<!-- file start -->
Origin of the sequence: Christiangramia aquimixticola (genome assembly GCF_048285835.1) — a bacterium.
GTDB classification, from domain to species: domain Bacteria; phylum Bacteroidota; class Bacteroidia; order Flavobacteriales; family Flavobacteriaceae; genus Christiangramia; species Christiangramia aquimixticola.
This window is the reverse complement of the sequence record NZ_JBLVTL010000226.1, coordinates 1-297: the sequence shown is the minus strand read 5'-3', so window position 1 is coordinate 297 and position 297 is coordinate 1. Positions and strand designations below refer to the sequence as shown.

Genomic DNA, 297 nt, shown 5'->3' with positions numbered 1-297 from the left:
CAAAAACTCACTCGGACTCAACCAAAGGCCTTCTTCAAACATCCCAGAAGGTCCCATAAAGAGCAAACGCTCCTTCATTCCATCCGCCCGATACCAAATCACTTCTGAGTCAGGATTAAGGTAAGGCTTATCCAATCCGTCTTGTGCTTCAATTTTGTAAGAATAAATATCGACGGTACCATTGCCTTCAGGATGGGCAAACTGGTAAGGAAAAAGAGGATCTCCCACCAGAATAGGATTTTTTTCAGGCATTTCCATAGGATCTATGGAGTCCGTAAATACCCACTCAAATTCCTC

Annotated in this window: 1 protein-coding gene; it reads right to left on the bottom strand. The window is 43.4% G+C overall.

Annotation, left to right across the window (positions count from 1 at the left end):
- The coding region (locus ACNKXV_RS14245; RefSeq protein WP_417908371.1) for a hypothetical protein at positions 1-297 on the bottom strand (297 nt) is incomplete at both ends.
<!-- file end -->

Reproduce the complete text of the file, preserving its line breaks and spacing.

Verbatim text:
Origin of the sequence: Christiangramia aquimixticola (genome assembly GCF_048285835.1) — a bacterium.
GTDB classification, from domain to species: domain Bacteria; phylum Bacteroidota; class Bacteroidia; order Flavobacteriales; family Flavobacteriaceae; genus Christiangramia; species Christiangramia aquimixticola.
This window is the reverse complement of the sequence record NZ_JBLVTL010000226.1, coordinates 1-297: the sequence shown is the minus strand read 5'-3', so window position 1 is coordinate 297 and position 297 is coordinate 1. Positions and strand designations below refer to the sequence as shown.

Genomic DNA, 297 nt, shown 5'->3' with positions numbered 1-297 from the left:
CAAAAACTCACTCGGACTCAACCAAAGGCCTTCTTCAAACATCCCAGAAGGTCCCATAAAGAGCAAACGCTCCTTCATTCCATCCGCCCGATACCAAATCACTTCTGAGTCAGGATTAAGGTAAGGCTTATCCAATCCGTCTTGTGCTTCAATTTTGTAAGAATAAATATCGACGGTACCATTGCCTTCAGGATGGGCAAACTGGTAAGGAAAAAGAGGATCTCCCACCAGAATAGGATTTTTTTCAGGCATTTCCATAGGATCTATGGAGTCCGTAAATACCCACTCAAATTCCTC

Annotated in this window: 1 protein-coding gene; it reads right to left on the bottom strand. The window is 43.4% G+C overall.

Annotation, left to right across the window (positions count from 1 at the left end):
- The coding region (locus ACNKXV_RS14245; RefSeq protein WP_417908371.1) for a hypothetical protein at positions 1-297 on the bottom strand (297 nt) is incomplete at both ends.